Japan’s Liberal Democratic Party selected former foreign minister, Fumio Kishida, a 64-year-old politician known for avoiding controversy and building party consensus. But, he’s less popular with the public than his leading opponent, Taro Kono, a Georgetown graduate and a good communicator, including in English, but he was known as a maverick who advocated reform.
The vote was close and required a second vote, which gave the party bosses more clout (LDP vote Sept. 29, full Diet vote Oct. 4). Conservatives united behind Kishida. The party leaders, although concerned about winning parliamentary elections scheduled October 31, felt simply having a new leader after the unpopular Yoshihide Suga and the improved conditions related to COVID-19 would be sufficient to hold their majority.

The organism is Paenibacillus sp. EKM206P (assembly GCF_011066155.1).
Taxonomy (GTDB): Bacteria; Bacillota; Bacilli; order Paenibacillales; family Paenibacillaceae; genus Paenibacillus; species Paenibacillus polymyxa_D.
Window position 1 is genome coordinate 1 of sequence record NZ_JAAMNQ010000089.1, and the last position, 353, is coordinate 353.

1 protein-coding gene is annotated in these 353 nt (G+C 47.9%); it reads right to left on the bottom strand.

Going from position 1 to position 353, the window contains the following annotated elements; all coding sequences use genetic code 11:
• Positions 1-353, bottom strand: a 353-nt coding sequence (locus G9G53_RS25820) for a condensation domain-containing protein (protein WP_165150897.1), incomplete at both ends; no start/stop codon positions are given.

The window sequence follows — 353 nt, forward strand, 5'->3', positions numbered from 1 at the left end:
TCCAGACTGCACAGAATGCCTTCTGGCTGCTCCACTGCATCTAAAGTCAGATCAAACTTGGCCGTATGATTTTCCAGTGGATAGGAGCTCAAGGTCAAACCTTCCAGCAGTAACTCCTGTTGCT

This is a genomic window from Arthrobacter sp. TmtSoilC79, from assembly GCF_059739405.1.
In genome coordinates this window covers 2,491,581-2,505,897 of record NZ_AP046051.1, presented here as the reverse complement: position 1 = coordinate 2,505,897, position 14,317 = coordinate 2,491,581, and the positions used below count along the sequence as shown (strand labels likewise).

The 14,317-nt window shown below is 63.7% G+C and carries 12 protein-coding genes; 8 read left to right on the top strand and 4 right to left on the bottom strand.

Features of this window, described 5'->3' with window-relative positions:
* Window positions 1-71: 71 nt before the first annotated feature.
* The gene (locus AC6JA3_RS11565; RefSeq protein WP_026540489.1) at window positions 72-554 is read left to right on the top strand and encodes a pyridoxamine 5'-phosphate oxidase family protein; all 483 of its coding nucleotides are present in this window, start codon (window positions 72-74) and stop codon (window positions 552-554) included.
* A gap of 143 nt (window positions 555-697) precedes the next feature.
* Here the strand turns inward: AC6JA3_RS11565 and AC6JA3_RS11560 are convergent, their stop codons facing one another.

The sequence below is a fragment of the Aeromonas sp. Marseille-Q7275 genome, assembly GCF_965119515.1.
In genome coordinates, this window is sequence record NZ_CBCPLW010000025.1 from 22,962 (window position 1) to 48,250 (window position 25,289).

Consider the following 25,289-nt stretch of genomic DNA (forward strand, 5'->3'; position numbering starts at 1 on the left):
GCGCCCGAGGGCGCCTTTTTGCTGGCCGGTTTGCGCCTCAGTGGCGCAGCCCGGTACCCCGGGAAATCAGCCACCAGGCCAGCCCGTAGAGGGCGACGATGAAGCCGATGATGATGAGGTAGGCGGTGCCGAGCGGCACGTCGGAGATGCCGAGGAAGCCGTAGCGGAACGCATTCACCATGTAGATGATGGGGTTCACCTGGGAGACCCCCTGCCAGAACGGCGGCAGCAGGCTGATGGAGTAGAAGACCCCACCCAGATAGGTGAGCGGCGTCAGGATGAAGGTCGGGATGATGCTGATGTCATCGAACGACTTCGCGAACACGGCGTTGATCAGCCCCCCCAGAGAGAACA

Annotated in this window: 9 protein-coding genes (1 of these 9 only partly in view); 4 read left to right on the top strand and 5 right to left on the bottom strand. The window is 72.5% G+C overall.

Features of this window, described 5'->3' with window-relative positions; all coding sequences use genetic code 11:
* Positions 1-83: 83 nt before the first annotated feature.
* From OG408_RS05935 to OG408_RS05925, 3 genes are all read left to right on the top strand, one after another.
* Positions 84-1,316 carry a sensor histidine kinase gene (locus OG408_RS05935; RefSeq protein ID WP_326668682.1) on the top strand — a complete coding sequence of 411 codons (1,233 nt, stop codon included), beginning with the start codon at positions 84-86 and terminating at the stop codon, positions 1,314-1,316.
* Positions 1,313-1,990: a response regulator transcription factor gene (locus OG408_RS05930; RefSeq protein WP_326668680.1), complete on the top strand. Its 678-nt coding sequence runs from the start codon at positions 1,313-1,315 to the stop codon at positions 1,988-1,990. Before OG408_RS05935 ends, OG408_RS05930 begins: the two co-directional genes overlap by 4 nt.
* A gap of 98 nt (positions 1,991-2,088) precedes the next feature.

In terms of foreign policy, no change is expected. Kishida is an establishment candidate with a conservative reputation. The Biden administration has prioritized Asia and the China threat. Japan’s leadership has been fully supportive, and with the continued conservative orientation of the new prime minister and government, it should not change.
|Fumio Kishida (R) succeeds Yoshihide Suga (L) as |
Japan’s new prime minister | Photo via eminetra.com